If maritime expositions have stars, it’s fair to say that at Pacific 2019, the much-anticipated Whiskey Project next-generation tactical watercraft was certainly one of them.
Unveiled there for the first time, the 8.5 metre carbon-fibre composite craft looked every inch the part, from hulking twin 200 hp diesel outboards at the stern to a remote weapon station deploying a 7.62mm minigun at the bow.
Yet the craft’s striking appearance is simply a reflection of the program’s objective – to produce operator-focused watercraft that provide optimal performance and protection for those who risk their lives in tactical maritime environments.
The Whiskey project, funded by private equity, is headed by two veteran RAN clearance divers well-versed in Special Operations. Darren Shuback and Ryan Carmichael, with a combined total of more than 40 years RAN service, have seen equipment pushed beyond its capability.
“Many problems came down to a hell of a lot of retrospective equipment being fitted,” Carmichael said.
“A RAN 7.2 metre RHIB designed to carry a 12-strong boarding party is now restricted to six or eight on board depending on the sea state. Anything above Sea State 4 is simply about survival.”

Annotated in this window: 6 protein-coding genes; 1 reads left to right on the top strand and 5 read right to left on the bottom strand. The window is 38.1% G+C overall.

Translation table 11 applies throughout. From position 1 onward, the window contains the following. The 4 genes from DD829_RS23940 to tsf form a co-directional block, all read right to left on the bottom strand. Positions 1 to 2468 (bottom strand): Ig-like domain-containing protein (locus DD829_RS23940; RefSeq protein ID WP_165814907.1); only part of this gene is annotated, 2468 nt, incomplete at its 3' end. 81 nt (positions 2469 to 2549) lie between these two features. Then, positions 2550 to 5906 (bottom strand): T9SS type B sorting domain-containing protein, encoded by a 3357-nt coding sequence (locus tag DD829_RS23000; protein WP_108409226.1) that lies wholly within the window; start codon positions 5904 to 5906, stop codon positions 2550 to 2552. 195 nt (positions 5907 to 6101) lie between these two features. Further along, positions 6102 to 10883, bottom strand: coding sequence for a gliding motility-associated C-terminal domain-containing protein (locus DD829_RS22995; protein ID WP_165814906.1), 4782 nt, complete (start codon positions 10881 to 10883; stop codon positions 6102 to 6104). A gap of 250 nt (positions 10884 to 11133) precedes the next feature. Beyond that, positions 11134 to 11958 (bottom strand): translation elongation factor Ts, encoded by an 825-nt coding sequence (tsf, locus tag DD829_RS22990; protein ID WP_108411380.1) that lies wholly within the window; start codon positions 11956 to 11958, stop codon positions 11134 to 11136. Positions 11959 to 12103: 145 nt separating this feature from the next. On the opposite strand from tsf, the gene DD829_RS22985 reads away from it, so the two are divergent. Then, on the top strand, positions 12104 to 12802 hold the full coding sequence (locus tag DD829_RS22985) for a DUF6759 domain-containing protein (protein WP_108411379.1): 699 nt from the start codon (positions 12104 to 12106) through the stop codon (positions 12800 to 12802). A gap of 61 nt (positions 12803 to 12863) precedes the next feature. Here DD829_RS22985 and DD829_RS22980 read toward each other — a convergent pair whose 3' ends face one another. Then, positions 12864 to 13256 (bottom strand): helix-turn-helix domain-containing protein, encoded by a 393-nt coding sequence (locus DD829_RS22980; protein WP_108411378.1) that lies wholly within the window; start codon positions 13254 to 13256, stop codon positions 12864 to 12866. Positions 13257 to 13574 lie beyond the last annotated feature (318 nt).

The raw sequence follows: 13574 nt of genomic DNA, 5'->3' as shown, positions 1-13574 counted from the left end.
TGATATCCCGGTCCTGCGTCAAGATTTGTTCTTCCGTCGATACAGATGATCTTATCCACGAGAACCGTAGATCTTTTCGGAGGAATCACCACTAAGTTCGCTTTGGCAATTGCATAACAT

They acknowledge that providing a capability to rectify current shortcomings leads to broader opportunities linked to the Future Frigate program, future Mine Warfare support vessels, Special Forces requirements under Project Greyfin, and ultimately, the replacement of every RHIB in the RAN with watercraft fit for purpose.
The 8.5 metre Whiskey Alpha (an 11 metre Whiskey Bravo is under development and 6 metre and 7.5 metre craft are also in design) features a planing hull designed by Hawaiian company Navatek in response to a commission from the US Navy Office of Naval Research. This cuts debilitating slamming by 40 per cent to that experienced by a comparable RHIB, a benefit enhanced by a shock mitigating console and seating.
Maximum beam is 2.90 metres and full hull draft is 0.6 metres.
The hull’s advanced carbon fibre composite construction – more than 100 times stronger than steel – includes a collision bulkhead and provides increased displacement and a payload of nearly 2,000 kg, together with a higher average speed than a deep V hull.
Power is agnostic – either outboard, inboard stern drive or an inboard waterjet backed by a fuel capacity of 650 litres.
The Whiskey Project was officially launched by Defence Industry Minister Melissa Price and given the number of senior RAN officers inspecting Whisky Alpha, has clearly attracted strong official interest.
Carmichael says development will continue “working with Defence, the NSW state government and the Defence Export Office.”